Two prior cases from different Florida bankruptcy courts reached conflicting conclusions about whether a researcher had a duty to look beyond the initial results page for § 9-506(c) to apply. In Summit Staffing of Polk County Inc., the court concluded that the search was not limited to the initial page of results so the researcher had to exercise reasonable diligence, while the court in In re: John’s Bean Farm of Homestead, Inc. concluded that the search consisted of only the initial page of results (citations omitted). Presumably, John’s Bean Farm means that the protection of § 9-506(c) would only apply if the record appeared on the initial page.

Due to the different conclusions in Summit Staffing and John’s Bean Farm, the Eleventh Circuit determined that there were two conflicting interpretations of how to apply § 9-506(c).  To avoid any doubt as to how the issues should be resolved under Florida law, the Eleventh Circuit certified three questions to the Florida Supreme Court:

  1. Is the “search of the records of the filing office under the debtor’s correct name, using the filing office’s standard search logic,” as provided for by UCC § 9-506(c), limited to or otherwise satisfied by the initial page of twenty names displayed to the user of the Registry’s search function?
  2. If not, does that search consist of all names in the filing office’s database, which the user can browse to using the command tabs displayed on the initial page?
  3. If the search consists of all names in the filing office’s database, are there any limitations on a user’s obligation to review the names and, if so, what factors should courts consider when determining whether a user has satisfied those obligations?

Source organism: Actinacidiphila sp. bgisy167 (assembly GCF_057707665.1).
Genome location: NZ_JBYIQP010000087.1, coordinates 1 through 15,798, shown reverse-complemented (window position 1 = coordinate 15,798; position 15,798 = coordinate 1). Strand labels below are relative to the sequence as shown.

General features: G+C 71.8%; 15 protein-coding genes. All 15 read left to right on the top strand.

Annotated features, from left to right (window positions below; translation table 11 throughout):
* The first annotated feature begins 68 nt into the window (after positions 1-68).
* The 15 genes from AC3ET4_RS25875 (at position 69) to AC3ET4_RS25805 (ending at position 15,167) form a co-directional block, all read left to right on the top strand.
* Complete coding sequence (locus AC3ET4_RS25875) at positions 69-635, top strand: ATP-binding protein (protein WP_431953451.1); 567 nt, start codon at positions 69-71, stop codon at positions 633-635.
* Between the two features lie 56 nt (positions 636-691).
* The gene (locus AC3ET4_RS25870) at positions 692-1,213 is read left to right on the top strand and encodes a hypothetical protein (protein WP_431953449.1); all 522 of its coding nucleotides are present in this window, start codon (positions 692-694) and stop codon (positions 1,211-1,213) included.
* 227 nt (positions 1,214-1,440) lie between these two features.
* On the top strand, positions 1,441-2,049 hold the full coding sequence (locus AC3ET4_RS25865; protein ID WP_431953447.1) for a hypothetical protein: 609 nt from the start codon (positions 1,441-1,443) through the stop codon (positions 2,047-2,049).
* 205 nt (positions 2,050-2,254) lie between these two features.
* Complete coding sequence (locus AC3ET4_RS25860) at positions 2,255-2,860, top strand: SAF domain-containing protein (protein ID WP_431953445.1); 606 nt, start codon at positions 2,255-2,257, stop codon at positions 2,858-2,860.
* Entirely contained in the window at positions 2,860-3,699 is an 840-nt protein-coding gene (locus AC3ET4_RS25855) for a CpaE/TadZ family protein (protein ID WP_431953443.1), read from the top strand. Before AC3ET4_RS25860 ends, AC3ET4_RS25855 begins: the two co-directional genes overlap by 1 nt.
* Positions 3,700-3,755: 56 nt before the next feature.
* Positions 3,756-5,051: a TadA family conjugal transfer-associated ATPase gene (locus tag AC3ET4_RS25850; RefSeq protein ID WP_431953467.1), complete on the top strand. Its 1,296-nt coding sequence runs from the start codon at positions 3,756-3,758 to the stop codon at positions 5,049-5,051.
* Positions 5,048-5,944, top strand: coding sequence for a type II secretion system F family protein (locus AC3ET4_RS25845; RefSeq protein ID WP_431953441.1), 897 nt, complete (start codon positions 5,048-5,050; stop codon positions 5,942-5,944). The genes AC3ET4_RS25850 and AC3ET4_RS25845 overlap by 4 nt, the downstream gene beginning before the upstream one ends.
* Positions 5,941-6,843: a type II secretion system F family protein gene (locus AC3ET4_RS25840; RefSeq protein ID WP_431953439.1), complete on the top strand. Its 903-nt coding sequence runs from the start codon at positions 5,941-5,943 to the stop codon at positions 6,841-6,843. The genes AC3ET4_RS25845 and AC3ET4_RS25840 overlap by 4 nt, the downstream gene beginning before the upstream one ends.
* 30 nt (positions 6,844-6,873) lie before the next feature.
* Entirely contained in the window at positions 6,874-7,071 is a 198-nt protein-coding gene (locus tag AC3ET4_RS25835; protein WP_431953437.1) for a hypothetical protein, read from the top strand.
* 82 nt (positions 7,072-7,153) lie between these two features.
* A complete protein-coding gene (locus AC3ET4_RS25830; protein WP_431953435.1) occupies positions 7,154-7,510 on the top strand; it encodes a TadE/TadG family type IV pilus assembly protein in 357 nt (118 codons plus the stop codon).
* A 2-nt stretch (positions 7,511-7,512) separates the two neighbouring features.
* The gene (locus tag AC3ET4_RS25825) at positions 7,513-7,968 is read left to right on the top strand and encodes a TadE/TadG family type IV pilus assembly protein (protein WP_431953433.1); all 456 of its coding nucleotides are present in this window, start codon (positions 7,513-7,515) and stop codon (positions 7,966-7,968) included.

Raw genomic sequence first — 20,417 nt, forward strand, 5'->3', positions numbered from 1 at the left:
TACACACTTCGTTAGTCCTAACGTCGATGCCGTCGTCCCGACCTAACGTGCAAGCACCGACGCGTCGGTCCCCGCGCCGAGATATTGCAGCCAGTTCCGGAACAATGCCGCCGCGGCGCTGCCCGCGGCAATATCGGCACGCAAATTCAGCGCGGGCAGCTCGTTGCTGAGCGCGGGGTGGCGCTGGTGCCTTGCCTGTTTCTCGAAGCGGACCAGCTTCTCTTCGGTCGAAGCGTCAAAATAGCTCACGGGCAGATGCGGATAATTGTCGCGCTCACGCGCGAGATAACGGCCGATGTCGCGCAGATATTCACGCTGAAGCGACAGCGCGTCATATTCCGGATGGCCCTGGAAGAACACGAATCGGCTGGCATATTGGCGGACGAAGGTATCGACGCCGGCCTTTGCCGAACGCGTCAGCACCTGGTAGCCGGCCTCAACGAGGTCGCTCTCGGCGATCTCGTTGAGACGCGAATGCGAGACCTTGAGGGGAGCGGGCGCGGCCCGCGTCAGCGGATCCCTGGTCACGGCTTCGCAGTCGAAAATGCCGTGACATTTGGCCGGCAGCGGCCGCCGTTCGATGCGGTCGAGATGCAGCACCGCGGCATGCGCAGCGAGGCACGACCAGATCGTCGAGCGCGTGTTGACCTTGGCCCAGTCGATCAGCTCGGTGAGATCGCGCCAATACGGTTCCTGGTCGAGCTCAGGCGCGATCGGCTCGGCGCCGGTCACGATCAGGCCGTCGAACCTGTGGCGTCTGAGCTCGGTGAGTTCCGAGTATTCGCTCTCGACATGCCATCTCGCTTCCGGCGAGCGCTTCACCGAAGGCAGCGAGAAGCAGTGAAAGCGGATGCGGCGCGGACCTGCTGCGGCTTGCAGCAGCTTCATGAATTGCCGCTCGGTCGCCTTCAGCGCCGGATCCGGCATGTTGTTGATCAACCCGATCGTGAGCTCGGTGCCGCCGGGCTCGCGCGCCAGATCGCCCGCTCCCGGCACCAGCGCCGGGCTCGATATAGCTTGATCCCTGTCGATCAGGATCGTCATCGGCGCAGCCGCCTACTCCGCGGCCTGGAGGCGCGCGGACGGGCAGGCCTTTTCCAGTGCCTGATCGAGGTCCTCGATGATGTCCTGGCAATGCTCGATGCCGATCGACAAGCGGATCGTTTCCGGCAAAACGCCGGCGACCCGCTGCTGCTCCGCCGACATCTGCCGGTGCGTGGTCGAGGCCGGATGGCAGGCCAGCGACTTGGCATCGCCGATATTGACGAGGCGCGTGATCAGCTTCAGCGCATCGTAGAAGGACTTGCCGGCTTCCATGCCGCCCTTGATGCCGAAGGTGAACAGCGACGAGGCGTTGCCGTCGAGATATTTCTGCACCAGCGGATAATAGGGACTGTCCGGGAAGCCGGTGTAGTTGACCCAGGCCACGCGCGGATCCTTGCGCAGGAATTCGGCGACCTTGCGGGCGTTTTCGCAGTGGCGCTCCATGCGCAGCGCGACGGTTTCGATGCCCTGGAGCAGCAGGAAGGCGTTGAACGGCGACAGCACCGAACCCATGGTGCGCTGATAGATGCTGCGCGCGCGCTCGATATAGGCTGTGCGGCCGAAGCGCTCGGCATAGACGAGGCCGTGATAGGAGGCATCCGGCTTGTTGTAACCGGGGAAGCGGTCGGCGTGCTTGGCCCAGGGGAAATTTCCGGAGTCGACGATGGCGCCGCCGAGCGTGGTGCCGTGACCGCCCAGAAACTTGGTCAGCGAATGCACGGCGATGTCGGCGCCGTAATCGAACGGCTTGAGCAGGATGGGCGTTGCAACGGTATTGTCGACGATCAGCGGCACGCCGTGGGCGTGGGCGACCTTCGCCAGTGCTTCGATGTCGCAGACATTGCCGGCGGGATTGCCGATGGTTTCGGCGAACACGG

On August 25, 2022, the Florida Supreme Court responded by addressing a threshold question that was not expressly included in the Eleventh Circuit’s questions–”Is the filing office’s use of a ‘standard search logic’ necessary to trigger the safe harbor protection of § 9-516(c)?” The Florida court determined the answer was “yes.”  Further, the court also determined that the Filing Office did not use SSL. Therefore, § 9-506(c) cannot apply.  Without SSL, it is not possible to conduct a § 9-506(c) search. For that reason, the Florida Supreme Court did not find it necessary to directly answer the three questions certified from the Eleventh Circuit.

What does this decision mean for UCC filers in Florida? The answer is that there is now no doubt that any error in a debtor name will likely render the financing statement seriously misleading under Florida law. There is no margin for error. According to the court, filers are left with the “zero-tolerance” rule of § 9-506(b), which provides: “a financing statement that fails to sufficiently provide the name of the debtor in accordance with § 9-503(a) is seriously misleading.” Even the tiniest deviation in punctuation, spacing, or noise words will arguably render a financing statement filed in Florida seriously misleading, leaving the secured party with an unperfected security interest. 

Those who file UCC records in Florida must be more diligent than ever to make sure that the debtor name provided on the financing statement strictly complies with the requirements set forth in UCC Article 9. To paraphrase the Florida Supreme Court, unless and until the Filing Office employs a standard search logic, under the zero-tolerance rule of § 9-506(b), any financing statement filed in Florida that fails to correctly name the debtor as required by § 9-503(a) is “seriously misleading” and therefore ineffective.

Paul Hodnefield is associate general counsel for CSC® and is a frequent speaker and writer on UCC due diligence issues. Please feel free to contact him with questions or comments at or 800-927-9801, ext. 61730.

[1] Florida adopted the official text of Article 9 for all the statutory provisions relevant in this case so all citations are to the uniform act.